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J Infect Dis. 1995 Mar;171 Suppl 1:S19-23.

Seroepidemiology of hepatitis A in the United States.

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Department of Medicine, University of Massachusetts Medical School, Framingham.


The seroepidemiology of hepatitis A depends on the biologic features of the agent. Hepatitis A virus (HAV) is shed in the stool, and infectivity titers are significantly higher for stool than for other body materials. As a consequence, the predominant mode of spread is through fecal-oral routes. Common-source vectors include contaminated foods, water, and bivalve mollusks. Risk factors include contact with a person with hepatitis A, attendance or employment at a day care center, recent international travel, exposure to infected food or water during an outbreak, homosexual activity, and injecting drug use. No known risk factors are identified in many cases. Almost 40% of individuals in the United States are seropositive for prior HAV infection, and rates increase with age, perhaps reflecting an aging cohort of persons infected in earlier times when the infection was more common. Not unexpectedly, this decrease in current infection rates has increased the number of susceptible persons.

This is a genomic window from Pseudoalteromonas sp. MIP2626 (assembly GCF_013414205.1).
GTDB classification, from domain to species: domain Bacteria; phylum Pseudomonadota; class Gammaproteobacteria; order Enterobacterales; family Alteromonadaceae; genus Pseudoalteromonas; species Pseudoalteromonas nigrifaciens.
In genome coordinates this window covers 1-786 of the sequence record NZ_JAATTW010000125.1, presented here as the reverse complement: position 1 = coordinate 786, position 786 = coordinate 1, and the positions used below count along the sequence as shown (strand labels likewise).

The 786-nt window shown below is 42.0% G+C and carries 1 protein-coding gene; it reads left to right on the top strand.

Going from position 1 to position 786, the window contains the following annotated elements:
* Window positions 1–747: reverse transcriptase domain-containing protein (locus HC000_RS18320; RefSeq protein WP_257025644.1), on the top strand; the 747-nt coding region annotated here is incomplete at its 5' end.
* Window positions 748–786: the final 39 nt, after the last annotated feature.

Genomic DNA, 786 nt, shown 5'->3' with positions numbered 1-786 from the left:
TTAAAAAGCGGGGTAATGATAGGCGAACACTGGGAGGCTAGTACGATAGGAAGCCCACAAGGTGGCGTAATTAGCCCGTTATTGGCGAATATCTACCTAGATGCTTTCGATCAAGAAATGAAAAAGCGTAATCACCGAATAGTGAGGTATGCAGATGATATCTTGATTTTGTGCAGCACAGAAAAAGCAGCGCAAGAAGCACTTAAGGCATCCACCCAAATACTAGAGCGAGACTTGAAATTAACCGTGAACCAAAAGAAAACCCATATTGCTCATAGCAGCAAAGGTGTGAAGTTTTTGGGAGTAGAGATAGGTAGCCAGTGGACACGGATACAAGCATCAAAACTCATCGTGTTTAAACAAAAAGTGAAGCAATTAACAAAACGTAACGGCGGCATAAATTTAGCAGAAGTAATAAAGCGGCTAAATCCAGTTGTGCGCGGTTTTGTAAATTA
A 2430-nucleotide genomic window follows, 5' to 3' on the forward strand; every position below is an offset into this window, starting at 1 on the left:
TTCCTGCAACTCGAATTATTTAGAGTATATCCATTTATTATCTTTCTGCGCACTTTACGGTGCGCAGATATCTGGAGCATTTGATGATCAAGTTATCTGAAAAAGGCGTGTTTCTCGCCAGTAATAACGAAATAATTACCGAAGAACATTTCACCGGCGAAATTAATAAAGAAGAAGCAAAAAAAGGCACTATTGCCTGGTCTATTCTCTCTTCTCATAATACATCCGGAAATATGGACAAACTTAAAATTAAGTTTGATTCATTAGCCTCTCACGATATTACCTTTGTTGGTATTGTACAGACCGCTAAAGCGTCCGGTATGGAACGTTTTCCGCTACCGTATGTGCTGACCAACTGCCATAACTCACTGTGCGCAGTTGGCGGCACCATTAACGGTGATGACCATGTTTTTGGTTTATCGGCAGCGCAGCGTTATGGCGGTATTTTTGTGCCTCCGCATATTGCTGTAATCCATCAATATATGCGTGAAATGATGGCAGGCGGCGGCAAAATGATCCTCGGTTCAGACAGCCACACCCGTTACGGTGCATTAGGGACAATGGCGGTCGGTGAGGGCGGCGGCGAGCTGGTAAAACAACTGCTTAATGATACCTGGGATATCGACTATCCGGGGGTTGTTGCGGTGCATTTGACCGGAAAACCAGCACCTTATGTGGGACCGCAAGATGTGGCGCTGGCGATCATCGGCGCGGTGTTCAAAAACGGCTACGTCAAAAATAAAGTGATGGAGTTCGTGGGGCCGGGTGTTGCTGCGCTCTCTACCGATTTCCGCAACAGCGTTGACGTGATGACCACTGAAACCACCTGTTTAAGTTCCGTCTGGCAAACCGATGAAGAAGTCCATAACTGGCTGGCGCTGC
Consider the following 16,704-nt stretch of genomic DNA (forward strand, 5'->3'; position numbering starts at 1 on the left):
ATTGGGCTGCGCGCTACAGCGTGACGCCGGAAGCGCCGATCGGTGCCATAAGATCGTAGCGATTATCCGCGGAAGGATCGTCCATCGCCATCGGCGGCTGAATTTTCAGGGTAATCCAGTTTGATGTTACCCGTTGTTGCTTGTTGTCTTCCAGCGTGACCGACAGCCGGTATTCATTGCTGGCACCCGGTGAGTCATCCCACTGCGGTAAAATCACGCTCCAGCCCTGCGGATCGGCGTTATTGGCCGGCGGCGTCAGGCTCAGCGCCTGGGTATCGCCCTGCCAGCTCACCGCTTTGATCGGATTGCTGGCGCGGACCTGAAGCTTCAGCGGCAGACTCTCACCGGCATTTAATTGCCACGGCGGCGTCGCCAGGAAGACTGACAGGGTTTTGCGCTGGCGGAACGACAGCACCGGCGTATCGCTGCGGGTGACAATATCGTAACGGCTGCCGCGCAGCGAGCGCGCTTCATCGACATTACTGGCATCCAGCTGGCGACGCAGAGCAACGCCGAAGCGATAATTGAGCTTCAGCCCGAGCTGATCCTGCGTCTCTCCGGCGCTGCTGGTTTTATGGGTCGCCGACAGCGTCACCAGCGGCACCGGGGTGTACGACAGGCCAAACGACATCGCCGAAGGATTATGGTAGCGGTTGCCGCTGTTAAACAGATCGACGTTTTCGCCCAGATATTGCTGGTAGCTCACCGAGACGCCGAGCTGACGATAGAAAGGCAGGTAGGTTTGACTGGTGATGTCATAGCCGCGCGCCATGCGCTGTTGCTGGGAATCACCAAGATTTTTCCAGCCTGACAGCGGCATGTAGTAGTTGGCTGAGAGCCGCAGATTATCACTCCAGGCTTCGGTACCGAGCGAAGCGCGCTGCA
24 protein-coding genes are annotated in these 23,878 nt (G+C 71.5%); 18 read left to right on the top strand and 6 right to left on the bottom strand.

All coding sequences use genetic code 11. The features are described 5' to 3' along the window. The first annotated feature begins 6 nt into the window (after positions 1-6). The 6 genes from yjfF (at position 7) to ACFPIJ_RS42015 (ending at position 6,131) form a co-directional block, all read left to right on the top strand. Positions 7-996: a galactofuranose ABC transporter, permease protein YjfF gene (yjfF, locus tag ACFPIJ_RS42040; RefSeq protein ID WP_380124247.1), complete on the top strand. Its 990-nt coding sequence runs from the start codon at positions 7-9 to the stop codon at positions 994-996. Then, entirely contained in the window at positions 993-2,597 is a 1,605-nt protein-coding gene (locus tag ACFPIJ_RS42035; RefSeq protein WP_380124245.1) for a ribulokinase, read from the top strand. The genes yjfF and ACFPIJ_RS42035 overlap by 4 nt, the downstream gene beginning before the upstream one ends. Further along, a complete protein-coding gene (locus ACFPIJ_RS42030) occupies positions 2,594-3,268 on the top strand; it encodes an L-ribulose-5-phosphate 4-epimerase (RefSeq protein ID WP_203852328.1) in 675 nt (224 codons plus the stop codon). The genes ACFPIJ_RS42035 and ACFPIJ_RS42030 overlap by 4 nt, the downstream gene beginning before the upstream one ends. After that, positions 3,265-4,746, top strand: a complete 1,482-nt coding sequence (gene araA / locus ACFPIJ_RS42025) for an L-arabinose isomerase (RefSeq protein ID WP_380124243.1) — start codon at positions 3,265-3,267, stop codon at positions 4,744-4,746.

[Indexed for MEDLINE]

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